I don’t think anybody can really define their own writing style. I guess you could say it’s quirky/snarky, but writing style/voice is just who the author is and how they express themselves, or an aspect of themselves in their work. I write more serious work under another pen name that has a different style, but that’s just highlighting a different part of me… as far as voice/expression goes. I’m not saying every character is me, because they aren’t, I’m talking language/style/voice of writing. Most characters have some of me in them, but then also they have things very much NOT like me in them. They have things of friends and acquaintances in them and things of strangers in them and things I totally made up out of thin air. And no, no odd writing habits. I just write.



3.    Who would you consider your favorite authors, or where do you draw inspiration?
I like Kresley Cole and Larissa Ione a lot but I wouldn’t say that is my inspiration. My inspiration for starting writing paranormal romance was a television show: Buffy the Vampire Slayer.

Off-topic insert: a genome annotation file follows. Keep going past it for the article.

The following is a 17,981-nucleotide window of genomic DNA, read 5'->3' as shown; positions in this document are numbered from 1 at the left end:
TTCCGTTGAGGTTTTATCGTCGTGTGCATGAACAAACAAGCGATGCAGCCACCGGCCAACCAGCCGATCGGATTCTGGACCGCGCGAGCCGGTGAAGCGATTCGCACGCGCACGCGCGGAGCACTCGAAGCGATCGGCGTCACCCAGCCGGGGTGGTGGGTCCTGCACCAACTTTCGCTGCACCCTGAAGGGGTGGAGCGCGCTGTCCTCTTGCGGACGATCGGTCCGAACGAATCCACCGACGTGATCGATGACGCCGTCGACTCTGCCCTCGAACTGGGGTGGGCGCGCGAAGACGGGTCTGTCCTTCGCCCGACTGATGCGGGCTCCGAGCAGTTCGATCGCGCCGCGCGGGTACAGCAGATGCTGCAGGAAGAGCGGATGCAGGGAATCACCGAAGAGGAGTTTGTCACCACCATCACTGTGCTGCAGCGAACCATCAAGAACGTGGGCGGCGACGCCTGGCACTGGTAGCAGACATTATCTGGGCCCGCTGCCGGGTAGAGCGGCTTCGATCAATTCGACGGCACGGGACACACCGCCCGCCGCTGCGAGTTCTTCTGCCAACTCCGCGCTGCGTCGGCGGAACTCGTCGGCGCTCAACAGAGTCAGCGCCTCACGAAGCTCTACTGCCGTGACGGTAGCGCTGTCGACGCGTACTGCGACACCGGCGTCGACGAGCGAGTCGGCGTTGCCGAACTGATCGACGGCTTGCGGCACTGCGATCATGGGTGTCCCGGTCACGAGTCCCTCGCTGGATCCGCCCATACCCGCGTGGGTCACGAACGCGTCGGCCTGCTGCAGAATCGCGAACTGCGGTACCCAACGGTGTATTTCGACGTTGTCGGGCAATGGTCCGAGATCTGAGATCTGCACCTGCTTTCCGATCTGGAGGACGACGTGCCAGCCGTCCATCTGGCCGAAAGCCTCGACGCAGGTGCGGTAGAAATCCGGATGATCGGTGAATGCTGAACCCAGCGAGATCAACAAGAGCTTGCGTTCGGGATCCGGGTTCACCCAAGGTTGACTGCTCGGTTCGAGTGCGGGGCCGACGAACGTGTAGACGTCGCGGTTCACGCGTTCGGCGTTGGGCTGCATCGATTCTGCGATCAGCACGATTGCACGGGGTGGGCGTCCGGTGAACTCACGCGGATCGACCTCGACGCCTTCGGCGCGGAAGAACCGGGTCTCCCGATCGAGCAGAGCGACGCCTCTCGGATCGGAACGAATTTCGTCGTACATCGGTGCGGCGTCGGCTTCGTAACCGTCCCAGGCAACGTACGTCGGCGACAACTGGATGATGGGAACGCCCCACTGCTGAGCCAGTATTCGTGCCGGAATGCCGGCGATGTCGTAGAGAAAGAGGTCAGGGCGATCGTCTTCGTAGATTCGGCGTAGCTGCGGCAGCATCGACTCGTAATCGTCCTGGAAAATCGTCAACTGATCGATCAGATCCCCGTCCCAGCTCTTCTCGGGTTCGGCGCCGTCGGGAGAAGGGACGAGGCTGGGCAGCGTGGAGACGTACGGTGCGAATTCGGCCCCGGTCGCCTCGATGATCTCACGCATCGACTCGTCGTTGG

4.    Are any of your characters inspired by characters from pop-culture like movies or games?
I try to stay away from that. I’m not interested in telling other author’s/creator’s stories. I’m interested in telling my own. I’m sure some character or other of mine may remind someone of this or that hero or heroine from pop culture, but in life there are only so many personality types. An archetype isn’t the same as copying somebody else’s characters. I also think it’s tricky saying: “inspired by characters from” because that’s really saying “basing this character on somebody else’s character” and to me, that’s copying. If someone wants a certain type of character, they should go back to the basic archetypes, because anything else is, IMO, derivative. The only character of mine you could say is based on someone like that is Cain, but that’s because he is literally the biblical Cain. So in a sense, I’m writing Bible fanfic when we are dealing with Cain’s scenes. So that was a pre-existing biblical character, but I think biblical and mythological characters are all fair game. If it’s been around a thousand years or more… it’s fair game. And probably archetypal in its own right by that point.